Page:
Becoming a strategic business partner
Spending the majority of IT staff time on monitoring and maintaining systems
- Time to focus on student- and faculty-facing projects
- Business continuity for mission critical systems
- Greater agility and elasticity
How the cloud transformed Foothill-De Anza Community College District’s IT department
Joe Moreau, Vice Chancellor Technology, Foothill-De Anza Community College District
Two of the biggest benefits that we've seen since we migrated to the cloud is one, we've really been able to get out of the keeping the lights on business and really move into the strategic-partner business. So because we are spending so much less time patching operating systems, replacing hardware, patching databases, patching applications, all of those kinds of things because we have a partner who does that better than we could do it, we've been able to really focus on projects that are inevitably student-facing or faculty-facing projects that we just never have the time to get to.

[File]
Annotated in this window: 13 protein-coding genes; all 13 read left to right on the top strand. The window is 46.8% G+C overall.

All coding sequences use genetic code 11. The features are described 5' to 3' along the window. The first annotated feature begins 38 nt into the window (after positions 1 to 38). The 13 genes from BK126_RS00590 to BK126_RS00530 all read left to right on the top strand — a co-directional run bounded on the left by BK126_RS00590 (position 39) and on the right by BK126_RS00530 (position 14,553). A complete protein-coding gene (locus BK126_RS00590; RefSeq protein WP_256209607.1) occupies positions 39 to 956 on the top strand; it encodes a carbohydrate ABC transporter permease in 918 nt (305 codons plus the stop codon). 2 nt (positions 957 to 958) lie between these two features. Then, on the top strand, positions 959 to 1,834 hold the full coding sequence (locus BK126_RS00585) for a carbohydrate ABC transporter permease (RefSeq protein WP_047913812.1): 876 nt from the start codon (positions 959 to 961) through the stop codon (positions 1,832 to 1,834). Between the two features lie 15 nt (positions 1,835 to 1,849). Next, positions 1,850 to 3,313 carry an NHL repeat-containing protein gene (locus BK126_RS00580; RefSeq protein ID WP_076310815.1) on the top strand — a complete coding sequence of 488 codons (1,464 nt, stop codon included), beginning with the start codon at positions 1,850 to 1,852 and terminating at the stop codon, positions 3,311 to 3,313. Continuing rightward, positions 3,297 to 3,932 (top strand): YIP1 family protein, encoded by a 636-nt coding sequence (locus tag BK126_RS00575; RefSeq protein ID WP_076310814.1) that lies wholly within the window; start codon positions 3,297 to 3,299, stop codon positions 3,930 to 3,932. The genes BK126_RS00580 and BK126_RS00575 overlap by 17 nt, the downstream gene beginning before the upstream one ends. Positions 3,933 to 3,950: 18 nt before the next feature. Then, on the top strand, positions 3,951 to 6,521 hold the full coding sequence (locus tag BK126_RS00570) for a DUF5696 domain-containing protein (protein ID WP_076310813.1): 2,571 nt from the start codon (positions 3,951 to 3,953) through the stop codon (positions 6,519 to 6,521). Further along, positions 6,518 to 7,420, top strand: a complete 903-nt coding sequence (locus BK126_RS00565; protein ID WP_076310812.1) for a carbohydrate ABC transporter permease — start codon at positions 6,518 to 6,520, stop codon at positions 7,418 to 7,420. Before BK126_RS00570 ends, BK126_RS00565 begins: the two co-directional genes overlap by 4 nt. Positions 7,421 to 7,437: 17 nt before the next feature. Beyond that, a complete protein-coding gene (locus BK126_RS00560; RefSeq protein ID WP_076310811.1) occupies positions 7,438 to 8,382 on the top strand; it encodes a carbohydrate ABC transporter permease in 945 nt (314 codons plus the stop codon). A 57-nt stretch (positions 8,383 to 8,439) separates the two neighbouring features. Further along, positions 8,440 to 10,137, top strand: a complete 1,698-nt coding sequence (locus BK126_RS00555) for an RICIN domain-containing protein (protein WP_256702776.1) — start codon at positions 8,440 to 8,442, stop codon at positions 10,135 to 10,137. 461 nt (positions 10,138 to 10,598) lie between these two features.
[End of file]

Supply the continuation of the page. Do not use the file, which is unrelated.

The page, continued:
One of the other incredible benefits is the risk reduction of having our mission-critical systems in the cloud. So for example, California had planned power outages for public safety last week, and one of the first questions from our executive management team was, well, what about the student system? What about the HR system, the payroll system, the finance system? Are those going to be OK?
And our answer was they're not vulnerable at all. They will not be impacted by the power outages. Business will continue as usual.
Moving to the cloud really helped us improve our IT service management approach. So we have a greater level of discipline around change management. We have a greater level of discipline around the cadence of patch and other upgrade implementations. It really has, I think, stabilized our IT organization in a way that was long overdue.
Institutions that are not in the cloud are going to be at a disadvantage. They're not going to be able to be as agile. They're not going to be able to be as elastic as they might need to be. They're probably spending more money than they need to spend, and they're invariably going to fall behind the pace of change if they're not moving into the cloud.
Secondly, they need to look at it holistically. It's not just move one piece to the cloud, but it's really talking about building an ecosystem in the cloud that works for a whole range of solutions, not just one here, one here, one here. We have too many silos already. We don't want to replicate those silos in the cloud.